How much money do SREs make?

Wondering about the average Site Reliability Engineer salary? Or how much top-notch SREs at best-in-class organizations are compensated? We did some research and are sharing our findings here.

Our research includes data from publicly-available sources like Payscale, Hired, and Glassdoor, government sources like the US Bureau of Labor Statistics, and also discreet queries across personal contacts. The job market for SRE is strong as large enterprise companies are transforming how they do IT.

Some of this data is anecdotal and should not be taken as hard research. It was, however, reported with surprising consistency across the sources listed above and others and gives real insight into self-reported and government-collected figures. We collected our data in early 2020, however some of the available statistics were as old as 2018. This should be taken into account as you read on.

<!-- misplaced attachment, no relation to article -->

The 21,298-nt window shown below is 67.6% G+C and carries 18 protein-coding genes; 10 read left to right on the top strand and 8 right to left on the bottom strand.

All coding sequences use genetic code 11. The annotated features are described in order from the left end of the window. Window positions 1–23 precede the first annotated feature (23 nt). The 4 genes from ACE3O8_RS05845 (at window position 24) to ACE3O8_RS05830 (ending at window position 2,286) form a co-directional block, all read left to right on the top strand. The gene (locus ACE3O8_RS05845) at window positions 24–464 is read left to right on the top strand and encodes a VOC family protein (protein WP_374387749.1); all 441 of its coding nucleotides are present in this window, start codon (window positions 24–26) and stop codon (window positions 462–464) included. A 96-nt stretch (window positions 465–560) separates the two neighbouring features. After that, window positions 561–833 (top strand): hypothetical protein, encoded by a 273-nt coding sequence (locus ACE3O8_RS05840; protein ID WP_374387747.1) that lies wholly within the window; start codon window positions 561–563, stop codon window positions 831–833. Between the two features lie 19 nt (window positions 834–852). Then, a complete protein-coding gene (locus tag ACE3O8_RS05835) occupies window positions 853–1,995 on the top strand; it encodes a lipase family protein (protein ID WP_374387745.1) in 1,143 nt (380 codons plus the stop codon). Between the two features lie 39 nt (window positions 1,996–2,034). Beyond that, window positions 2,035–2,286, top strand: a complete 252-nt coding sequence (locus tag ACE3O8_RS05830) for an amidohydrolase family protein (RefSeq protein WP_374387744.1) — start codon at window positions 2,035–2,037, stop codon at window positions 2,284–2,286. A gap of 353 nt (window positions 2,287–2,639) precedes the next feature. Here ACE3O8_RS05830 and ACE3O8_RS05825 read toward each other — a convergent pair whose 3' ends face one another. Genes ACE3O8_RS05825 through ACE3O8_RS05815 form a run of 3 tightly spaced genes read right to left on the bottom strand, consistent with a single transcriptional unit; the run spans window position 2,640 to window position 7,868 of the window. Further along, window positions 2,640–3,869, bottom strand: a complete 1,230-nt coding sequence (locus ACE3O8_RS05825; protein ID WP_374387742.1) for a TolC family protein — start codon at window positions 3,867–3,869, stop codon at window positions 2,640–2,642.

If you discount the figures at the extremes and focus on the middle range, you are likely to be within a reasonable margin of error for accuracy, especially when you take into account location, industry, and the specific company. Note that while we found data on some specific companies, we deliberately chose not to share those figures and do not name names.

How Much Money Do SREs Make?

While all of us know that "it depends," we want real figures as a baseline to help us know if a job listing we are considering or an offer we are pondering is reasonable. So, let's start with some numbers first, then we will move to a discussion of why someone would be most likely to be paid at one or the other end of the scale.

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The Average Annual Total Compensation Range for Site Reliability Engineers

  • Low $75,000
  • Median average $236,000